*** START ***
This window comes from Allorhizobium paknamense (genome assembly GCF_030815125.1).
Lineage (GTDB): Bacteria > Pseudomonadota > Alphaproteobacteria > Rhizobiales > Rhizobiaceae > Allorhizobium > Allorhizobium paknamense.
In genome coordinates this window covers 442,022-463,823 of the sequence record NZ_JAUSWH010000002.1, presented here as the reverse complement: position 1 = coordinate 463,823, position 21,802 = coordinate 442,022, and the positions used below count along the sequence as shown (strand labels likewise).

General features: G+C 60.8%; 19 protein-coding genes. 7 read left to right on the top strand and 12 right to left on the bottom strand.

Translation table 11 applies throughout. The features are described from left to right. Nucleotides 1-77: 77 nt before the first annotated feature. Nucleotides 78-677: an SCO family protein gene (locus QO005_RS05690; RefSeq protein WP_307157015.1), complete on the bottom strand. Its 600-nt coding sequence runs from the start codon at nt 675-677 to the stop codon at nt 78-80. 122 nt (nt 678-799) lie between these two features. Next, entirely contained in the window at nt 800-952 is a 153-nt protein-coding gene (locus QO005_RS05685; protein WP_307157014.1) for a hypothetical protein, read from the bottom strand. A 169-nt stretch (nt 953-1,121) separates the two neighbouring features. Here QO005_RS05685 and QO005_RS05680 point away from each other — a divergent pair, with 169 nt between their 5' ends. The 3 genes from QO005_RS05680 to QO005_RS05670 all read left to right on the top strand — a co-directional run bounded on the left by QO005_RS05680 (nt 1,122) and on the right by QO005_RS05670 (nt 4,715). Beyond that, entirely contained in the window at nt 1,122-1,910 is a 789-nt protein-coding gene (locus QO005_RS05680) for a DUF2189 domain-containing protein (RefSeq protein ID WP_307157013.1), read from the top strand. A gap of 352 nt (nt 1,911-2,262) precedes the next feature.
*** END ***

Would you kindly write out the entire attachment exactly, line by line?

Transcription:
This window comes from Allorhizobium paknamense (genome assembly GCF_030815125.1).
Lineage (GTDB): Bacteria > Pseudomonadota > Alphaproteobacteria > Rhizobiales > Rhizobiaceae > Allorhizobium > Allorhizobium paknamense.
In genome coordinates this window covers 442,022-463,823 of the sequence record NZ_JAUSWH010000002.1, presented here as the reverse complement: position 1 = coordinate 463,823, position 21,802 = coordinate 442,022, and the positions used below count along the sequence as shown (strand labels likewise).

General features: G+C 60.8%; 19 protein-coding genes. 7 read left to right on the top strand and 12 right to left on the bottom strand.

Translation table 11 applies throughout. The features are described from left to right. Nucleotides 1-77: 77 nt before the first annotated feature. Nucleotides 78-677: an SCO family protein gene (locus QO005_RS05690; RefSeq protein WP_307157015.1), complete on the bottom strand. Its 600-nt coding sequence runs from the start codon at nt 675-677 to the stop codon at nt 78-80. 122 nt (nt 678-799) lie between these two features. Next, entirely contained in the window at nt 800-952 is a 153-nt protein-coding gene (locus QO005_RS05685; protein WP_307157014.1) for a hypothetical protein, read from the bottom strand. A 169-nt stretch (nt 953-1,121) separates the two neighbouring features. Here QO005_RS05685 and QO005_RS05680 point away from each other — a divergent pair, with 169 nt between their 5' ends. The 3 genes from QO005_RS05680 to QO005_RS05670 all read left to right on the top strand — a co-directional run bounded on the left by QO005_RS05680 (nt 1,122) and on the right by QO005_RS05670 (nt 4,715). Beyond that, entirely contained in the window at nt 1,122-1,910 is a 789-nt protein-coding gene (locus QO005_RS05680) for a DUF2189 domain-containing protein (RefSeq protein ID WP_307157013.1), read from the top strand. A gap of 352 nt (nt 1,911-2,262) precedes the next feature.